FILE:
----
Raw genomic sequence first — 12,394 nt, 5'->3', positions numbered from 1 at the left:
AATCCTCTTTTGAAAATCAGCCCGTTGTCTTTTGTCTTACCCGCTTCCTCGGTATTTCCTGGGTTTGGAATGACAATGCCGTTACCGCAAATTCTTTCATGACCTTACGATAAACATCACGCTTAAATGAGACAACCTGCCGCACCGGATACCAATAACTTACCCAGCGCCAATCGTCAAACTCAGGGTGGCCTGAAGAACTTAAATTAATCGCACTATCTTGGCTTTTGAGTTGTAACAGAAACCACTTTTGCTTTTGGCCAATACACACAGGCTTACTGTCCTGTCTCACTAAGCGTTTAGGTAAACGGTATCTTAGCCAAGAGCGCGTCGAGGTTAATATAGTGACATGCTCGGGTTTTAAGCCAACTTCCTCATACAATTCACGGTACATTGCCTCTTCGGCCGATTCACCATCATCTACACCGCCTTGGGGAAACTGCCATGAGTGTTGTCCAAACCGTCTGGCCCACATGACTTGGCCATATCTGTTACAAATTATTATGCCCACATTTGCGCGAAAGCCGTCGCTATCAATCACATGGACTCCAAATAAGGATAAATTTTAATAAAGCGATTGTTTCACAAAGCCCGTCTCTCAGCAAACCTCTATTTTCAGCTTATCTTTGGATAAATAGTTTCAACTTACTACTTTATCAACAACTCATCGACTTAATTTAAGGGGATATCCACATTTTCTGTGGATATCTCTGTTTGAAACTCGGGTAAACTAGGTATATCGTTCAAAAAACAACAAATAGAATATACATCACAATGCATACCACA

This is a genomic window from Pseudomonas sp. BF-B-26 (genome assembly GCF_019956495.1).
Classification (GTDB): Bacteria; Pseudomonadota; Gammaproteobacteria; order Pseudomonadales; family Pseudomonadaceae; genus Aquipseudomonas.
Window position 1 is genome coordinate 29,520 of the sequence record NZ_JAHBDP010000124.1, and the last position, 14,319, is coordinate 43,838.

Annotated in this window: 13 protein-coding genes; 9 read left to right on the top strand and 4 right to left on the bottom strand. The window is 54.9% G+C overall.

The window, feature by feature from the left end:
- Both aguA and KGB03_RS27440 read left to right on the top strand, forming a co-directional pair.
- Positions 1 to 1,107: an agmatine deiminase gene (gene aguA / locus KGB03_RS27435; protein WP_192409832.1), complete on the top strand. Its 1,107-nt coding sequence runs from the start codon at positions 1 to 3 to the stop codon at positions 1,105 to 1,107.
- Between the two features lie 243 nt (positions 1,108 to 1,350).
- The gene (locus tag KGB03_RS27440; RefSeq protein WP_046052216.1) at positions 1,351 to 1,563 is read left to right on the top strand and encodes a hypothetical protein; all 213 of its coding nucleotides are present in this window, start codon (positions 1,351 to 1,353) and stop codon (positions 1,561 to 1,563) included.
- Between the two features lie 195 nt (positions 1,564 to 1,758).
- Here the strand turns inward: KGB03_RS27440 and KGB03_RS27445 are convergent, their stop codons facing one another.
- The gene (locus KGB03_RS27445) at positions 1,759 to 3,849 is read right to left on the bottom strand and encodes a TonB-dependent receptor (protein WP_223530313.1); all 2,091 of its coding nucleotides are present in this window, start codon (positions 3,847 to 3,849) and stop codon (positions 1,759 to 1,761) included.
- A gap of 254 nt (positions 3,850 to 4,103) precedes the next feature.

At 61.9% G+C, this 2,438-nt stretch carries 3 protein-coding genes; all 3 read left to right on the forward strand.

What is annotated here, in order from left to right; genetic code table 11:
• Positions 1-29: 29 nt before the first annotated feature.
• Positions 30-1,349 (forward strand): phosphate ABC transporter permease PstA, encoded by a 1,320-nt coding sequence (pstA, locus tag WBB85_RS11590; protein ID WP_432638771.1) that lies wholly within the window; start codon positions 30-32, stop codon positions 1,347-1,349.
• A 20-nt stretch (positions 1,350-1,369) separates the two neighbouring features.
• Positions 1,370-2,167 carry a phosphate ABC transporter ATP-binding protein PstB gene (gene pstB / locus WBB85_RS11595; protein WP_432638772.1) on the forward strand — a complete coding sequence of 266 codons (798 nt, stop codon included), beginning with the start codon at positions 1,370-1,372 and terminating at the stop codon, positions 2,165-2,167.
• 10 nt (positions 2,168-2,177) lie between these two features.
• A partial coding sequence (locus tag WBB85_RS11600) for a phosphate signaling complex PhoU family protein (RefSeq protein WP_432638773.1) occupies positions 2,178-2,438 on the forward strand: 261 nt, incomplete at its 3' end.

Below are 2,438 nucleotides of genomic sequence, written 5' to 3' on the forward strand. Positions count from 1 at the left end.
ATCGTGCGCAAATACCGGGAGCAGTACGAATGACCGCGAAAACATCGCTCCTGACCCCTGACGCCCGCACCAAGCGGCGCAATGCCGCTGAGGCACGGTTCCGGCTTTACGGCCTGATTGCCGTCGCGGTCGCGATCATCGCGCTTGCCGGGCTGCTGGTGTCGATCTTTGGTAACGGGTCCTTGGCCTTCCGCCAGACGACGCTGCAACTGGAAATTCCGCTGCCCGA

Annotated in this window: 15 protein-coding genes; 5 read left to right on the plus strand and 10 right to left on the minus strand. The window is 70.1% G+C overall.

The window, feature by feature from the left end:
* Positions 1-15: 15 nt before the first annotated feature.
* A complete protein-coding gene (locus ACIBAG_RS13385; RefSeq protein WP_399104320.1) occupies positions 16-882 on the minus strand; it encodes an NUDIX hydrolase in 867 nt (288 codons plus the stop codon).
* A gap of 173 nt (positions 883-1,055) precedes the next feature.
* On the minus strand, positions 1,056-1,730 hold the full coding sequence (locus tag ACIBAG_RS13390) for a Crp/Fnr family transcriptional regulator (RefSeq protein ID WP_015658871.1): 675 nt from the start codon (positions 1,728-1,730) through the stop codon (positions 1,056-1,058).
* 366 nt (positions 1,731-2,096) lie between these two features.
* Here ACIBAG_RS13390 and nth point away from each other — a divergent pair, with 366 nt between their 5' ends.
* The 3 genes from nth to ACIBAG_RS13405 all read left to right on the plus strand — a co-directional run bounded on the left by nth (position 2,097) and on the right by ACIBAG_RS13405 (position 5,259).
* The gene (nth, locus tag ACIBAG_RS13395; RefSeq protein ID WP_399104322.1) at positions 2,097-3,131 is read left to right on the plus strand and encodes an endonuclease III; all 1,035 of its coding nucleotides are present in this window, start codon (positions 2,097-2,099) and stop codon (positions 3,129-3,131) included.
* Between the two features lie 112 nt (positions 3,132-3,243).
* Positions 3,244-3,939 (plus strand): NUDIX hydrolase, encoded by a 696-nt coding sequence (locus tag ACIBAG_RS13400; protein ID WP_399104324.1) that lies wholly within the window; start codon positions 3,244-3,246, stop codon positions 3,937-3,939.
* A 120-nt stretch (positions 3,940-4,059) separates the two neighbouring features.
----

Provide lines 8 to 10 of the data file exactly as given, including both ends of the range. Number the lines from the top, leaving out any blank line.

- Both aguA and KGB03_RS27440 read left to right on the top strand, forming a co-directional pair.
- Positions 1 to 1,107: an agmatine deiminase gene (gene aguA / locus KGB03_RS27435; protein WP_192409832.1), complete on the top strand. Its 1,107-nt coding sequence runs from the start codon at positions 1 to 3 to the stop codon at positions 1,105 to 1,107.
- Between the two features lie 243 nt (positions 1,108 to 1,350).